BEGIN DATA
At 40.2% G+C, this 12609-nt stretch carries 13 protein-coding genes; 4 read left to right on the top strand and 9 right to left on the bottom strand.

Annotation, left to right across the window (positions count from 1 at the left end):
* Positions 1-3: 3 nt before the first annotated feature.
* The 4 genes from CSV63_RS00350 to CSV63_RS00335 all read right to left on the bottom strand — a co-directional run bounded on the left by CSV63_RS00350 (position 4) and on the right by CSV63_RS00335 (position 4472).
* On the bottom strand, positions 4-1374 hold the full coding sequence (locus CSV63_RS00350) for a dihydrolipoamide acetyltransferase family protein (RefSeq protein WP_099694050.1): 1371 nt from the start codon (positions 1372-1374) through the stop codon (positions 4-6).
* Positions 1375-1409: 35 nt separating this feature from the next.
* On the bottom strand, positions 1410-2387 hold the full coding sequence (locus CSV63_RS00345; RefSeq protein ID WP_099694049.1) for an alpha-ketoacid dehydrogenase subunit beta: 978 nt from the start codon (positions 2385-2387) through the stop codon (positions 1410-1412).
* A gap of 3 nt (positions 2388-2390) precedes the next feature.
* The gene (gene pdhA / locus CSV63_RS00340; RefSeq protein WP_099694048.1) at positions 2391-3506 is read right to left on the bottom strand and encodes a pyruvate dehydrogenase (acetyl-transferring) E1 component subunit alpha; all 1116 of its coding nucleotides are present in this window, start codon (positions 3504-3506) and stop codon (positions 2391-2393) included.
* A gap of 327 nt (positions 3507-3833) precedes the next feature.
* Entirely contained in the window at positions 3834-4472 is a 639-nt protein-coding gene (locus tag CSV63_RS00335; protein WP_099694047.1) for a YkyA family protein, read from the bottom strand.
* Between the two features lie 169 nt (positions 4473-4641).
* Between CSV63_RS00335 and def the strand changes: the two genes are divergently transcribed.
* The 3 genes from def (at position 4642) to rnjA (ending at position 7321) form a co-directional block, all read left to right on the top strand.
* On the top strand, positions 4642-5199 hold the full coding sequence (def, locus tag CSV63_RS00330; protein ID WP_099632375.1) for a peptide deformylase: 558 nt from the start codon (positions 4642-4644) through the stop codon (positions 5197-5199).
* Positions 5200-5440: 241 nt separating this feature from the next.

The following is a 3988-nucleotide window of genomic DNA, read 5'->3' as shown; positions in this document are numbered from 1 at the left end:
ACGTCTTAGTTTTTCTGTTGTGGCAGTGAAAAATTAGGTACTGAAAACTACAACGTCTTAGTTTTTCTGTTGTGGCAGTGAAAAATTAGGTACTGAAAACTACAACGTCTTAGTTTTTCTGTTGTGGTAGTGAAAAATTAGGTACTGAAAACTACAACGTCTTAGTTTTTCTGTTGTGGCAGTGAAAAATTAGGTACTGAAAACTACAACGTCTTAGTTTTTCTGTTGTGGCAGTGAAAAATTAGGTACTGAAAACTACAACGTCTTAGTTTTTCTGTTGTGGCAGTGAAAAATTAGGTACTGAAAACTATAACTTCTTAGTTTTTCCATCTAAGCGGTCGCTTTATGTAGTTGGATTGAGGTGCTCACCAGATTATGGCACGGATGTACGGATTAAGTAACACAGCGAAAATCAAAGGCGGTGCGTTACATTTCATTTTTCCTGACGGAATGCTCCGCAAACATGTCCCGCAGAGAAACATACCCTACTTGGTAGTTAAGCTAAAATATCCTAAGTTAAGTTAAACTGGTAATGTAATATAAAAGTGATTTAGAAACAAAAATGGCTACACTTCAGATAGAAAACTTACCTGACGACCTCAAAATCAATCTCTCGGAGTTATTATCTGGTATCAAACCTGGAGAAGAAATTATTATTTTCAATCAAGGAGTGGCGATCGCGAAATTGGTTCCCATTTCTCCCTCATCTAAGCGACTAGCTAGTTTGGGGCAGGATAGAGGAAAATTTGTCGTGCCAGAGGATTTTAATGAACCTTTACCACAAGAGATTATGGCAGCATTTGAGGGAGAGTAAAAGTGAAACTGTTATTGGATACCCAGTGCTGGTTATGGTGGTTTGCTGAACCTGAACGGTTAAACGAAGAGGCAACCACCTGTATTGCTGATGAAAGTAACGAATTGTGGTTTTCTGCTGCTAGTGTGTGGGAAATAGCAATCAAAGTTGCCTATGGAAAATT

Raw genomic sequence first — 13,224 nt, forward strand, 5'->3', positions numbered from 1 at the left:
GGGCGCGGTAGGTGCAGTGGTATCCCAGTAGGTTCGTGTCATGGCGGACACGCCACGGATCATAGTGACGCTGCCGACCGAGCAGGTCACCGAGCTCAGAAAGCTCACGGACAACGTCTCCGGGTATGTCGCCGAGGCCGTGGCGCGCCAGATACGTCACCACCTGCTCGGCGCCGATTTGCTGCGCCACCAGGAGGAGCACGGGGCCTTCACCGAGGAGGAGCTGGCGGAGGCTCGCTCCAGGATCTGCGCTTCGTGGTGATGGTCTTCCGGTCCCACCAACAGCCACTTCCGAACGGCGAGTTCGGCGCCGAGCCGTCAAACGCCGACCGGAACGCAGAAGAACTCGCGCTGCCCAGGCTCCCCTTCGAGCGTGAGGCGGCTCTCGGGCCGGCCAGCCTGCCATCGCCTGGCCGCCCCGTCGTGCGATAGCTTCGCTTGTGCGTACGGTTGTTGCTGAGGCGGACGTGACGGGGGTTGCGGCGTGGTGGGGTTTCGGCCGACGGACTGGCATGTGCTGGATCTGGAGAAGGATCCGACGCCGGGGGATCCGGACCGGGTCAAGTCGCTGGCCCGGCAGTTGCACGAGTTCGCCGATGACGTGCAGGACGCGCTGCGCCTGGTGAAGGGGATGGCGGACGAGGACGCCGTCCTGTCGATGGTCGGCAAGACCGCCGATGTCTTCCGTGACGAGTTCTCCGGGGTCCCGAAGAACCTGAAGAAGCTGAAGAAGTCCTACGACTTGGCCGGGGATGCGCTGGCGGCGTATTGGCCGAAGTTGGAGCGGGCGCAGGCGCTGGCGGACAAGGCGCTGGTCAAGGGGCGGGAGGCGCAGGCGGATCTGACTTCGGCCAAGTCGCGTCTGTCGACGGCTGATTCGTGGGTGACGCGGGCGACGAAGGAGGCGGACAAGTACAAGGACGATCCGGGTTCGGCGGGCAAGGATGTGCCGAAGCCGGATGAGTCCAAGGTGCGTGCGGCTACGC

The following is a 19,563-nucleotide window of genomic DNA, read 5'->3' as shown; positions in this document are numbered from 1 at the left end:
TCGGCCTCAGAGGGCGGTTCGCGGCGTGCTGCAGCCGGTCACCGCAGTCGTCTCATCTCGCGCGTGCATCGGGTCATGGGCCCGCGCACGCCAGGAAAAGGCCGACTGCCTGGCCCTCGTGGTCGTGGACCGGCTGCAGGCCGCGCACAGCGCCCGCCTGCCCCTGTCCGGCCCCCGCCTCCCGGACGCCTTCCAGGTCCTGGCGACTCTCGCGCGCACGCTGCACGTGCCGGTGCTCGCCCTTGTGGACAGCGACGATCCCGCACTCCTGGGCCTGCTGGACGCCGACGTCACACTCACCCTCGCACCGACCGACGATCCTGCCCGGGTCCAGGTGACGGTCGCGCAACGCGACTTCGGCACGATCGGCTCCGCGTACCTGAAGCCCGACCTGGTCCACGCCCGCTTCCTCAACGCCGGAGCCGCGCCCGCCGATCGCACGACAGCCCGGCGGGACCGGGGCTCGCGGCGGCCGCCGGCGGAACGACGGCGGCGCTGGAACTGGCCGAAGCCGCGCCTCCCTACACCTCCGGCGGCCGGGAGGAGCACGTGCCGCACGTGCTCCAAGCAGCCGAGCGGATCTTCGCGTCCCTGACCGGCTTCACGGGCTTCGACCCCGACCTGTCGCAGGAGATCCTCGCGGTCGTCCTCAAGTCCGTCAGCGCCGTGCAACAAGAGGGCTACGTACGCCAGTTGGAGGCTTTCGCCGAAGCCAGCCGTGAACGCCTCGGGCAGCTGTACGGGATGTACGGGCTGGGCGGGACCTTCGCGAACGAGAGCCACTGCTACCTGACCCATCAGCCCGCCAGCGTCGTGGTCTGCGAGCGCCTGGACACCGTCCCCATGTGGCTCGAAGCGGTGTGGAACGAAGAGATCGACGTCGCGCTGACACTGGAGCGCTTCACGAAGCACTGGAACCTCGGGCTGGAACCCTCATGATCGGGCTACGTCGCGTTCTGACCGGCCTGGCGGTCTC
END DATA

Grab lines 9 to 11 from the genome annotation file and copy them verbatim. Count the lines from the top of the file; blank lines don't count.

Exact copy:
* The gene (gene pdhA / locus CSV63_RS00340; RefSeq protein WP_099694048.1) at positions 2391-3506 is read right to left on the bottom strand and encodes a pyruvate dehydrogenase (acetyl-transferring) E1 component subunit alpha; all 1116 of its coding nucleotides are present in this window, start codon (positions 3504-3506) and stop codon (positions 2391-2393) included.
* A gap of 327 nt (positions 3507-3833) precedes the next feature.
* Entirely contained in the window at positions 3834-4472 is a 639-nt protein-coding gene (locus tag CSV63_RS00335; protein WP_099694047.1) for a YkyA family protein, read from the bottom strand.